“The true light that gives light to everyone was coming into the world. He was in the world, and though the world was made through him, the world did not recognize him. He came to that which was his own, but his own did not receive him. Yet to all who did receive him, to those who believed in his name, he gave the right to become children of God— children born not of natural descent, nor of human decision or a husband’s will, but born of God.” (John 1:9–13 TNIV)
“His own did not receive him.” It’s a sad little line from the beginning of John’s gospel, succinctly noting a reality that was true of Jesus in the time of Herod and that we see is still true today. The world doesn’t really want Jesus to rule it.
Now, this isn’t a cue to get your protest signs out or to start throwing rocks…this isn’t just about the secular world. John wouldn’t have been surprised by the pagan reluctance to trading Caesar for Jesus. The real disappointment was that the people of Israel weren’t ready to allow Jesus the sort of messiahship he intended. Particularly, the religious leaders of Israel became Jesus’s most vicious opponents. The insiders couldn’t allow Jesus to set the agenda for their kingdom, leading them to resent Jesus rather than respect him, to show him hostility rather than hospitality. Jesus’s intent to disarm the powers of the world wasn’t just a foreign policy, but a domestic one as well—the way of Jesus shakes the structures of the oppressive religious world just as thoroughly as it fractures the foundations of the oppressive empire.
Even his own disciples were repeatedly shaken, at the very places where they sought to establish their own thrones alongside his. In Mark 10, James and John begin with the sort of open-ended question everybody with wisdom resists: “Teacher, we want you to do for us whatever we ask of you.” The whole exchange is tainted by the posture of this question, which requests (before their request) that Jesus kindly hand over control to them. They ask for permission to set up their thrones on either side of Jesus when he establishes his rule, but Jesus responds with a stunning reversal of their desires, capturing their misunderstanding of what it means to be a part of his kingdom. “Can you drink the cup that I drink? Can you be baptized with the baptism with which I am baptized?” He is always doing this sort of thing to them; Jesus shakes every foundation on which a throne might be built, whether it be their own righteousness, their wisdom, or even their loyalty to him.Jesus shakes every foundation on which a throne might be built. Click To Tweet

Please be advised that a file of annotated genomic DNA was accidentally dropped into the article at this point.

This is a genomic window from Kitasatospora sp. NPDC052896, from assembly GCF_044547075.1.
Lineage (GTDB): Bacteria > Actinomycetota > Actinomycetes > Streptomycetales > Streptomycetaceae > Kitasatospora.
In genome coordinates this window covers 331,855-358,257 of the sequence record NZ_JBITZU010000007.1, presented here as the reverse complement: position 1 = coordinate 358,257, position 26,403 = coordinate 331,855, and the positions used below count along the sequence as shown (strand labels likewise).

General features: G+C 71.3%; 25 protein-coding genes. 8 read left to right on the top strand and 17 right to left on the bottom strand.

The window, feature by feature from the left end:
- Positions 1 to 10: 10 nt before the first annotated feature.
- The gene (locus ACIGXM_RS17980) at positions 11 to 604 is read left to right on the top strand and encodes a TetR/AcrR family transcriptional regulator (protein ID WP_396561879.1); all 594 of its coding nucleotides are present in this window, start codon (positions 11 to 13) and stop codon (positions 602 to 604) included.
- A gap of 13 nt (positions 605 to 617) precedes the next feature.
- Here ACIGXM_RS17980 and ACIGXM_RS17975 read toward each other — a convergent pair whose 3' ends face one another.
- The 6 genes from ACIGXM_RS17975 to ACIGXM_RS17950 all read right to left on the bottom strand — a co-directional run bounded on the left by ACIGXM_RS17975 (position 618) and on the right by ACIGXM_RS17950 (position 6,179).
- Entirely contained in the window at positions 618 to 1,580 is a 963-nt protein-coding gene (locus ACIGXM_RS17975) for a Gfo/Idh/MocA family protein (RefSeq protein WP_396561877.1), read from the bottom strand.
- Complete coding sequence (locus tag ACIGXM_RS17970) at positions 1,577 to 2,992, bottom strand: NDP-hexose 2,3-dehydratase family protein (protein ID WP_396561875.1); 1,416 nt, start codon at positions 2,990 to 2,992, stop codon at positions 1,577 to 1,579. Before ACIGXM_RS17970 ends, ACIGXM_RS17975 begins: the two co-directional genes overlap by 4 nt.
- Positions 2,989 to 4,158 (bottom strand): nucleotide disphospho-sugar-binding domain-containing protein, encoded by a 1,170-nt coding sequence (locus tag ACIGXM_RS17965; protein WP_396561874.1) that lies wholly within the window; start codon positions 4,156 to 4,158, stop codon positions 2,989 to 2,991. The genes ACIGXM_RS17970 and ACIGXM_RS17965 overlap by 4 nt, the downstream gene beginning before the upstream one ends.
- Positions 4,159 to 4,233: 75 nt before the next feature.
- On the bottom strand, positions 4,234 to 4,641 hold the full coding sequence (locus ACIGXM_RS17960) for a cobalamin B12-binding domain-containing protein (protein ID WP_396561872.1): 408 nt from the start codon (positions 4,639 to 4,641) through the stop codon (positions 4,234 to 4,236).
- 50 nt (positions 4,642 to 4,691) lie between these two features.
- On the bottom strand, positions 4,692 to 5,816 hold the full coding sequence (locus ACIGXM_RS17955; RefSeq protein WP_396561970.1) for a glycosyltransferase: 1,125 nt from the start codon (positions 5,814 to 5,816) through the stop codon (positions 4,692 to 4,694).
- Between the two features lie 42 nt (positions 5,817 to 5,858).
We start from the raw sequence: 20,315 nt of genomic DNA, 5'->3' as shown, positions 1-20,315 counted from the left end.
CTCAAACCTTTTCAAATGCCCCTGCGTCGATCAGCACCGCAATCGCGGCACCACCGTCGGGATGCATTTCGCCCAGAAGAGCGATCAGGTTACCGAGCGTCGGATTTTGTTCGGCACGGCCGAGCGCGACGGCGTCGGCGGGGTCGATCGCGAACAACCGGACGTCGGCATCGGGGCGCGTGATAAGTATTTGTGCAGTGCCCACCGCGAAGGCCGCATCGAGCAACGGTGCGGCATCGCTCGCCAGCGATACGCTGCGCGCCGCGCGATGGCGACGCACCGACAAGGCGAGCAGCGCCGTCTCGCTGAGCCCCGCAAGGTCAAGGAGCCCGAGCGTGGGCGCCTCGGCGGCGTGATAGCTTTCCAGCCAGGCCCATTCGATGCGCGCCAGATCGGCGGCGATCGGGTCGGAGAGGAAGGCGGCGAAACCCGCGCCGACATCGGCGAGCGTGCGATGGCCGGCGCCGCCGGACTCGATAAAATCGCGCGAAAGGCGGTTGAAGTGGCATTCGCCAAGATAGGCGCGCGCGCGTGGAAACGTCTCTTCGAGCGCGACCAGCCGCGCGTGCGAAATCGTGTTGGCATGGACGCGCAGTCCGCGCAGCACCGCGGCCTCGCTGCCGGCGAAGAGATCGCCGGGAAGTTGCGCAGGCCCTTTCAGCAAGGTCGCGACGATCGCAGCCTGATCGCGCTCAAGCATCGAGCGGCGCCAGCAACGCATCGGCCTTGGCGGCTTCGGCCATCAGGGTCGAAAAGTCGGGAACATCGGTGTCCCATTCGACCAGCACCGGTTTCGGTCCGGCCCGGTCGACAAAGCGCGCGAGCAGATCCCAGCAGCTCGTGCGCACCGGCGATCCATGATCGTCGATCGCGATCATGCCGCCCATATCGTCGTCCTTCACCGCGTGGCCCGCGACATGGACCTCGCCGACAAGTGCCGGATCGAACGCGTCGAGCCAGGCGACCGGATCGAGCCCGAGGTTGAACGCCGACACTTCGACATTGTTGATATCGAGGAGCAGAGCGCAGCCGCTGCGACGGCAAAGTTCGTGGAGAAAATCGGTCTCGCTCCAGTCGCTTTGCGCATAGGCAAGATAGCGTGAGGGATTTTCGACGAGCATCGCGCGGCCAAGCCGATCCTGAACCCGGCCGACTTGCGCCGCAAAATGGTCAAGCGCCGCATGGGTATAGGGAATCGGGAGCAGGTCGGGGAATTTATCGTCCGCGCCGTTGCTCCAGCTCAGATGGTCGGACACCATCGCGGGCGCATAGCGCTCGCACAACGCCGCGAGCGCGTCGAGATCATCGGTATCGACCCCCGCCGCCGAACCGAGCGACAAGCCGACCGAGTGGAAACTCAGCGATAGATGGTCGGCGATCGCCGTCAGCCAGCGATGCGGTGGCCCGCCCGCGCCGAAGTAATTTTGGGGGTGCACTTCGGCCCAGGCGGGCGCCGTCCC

Jesus still shakes us, even in the religious orders and communities that bear the Lord’s name. Wearing the Christian label won’t shield us from our tendencies to build our own kingdoms. Participating in a Christian church doesn’t insulate us from the desire to retain control over our lives. Baptism alone won’t stave off the cravings of power and status that have driven so much of the evil in the world. Being a part of a Christian culture or subculture can’t protect us from that most basic and threatening of questions: will we submit to Jesus or not?
I’m sure that question will come up for you sometime today. I find it challenges me constantly, if I’m paying attention. Following the Lord isn’t a one-and-done decision, but one that has to be made over and over again. It isn’t something only determined in the moment before we’re washed in the baptistry. It may not be framed explicitly, rather, the question of Jesus’s lordship is posed in a thousand different ways, and in the most surprising contexts.
In my home, in the tumult of the bedtime hour.
In the office, when we negotiate tasks nobody wants to do.
In the community, when we meet rude, mean-spirited behavior.
Online, where thousands chime in and listen, anonymously.
In sport, while I play the roles of competitor, spectator, coach, and parent.
In the marketplace, where my choices affect unknown myriads. .
And yes, even in the church, where my sense of spirituality is challenged by flesh and blood.
In all of these places, and in every other one, I still face the question: Is Jesus Lord, or not?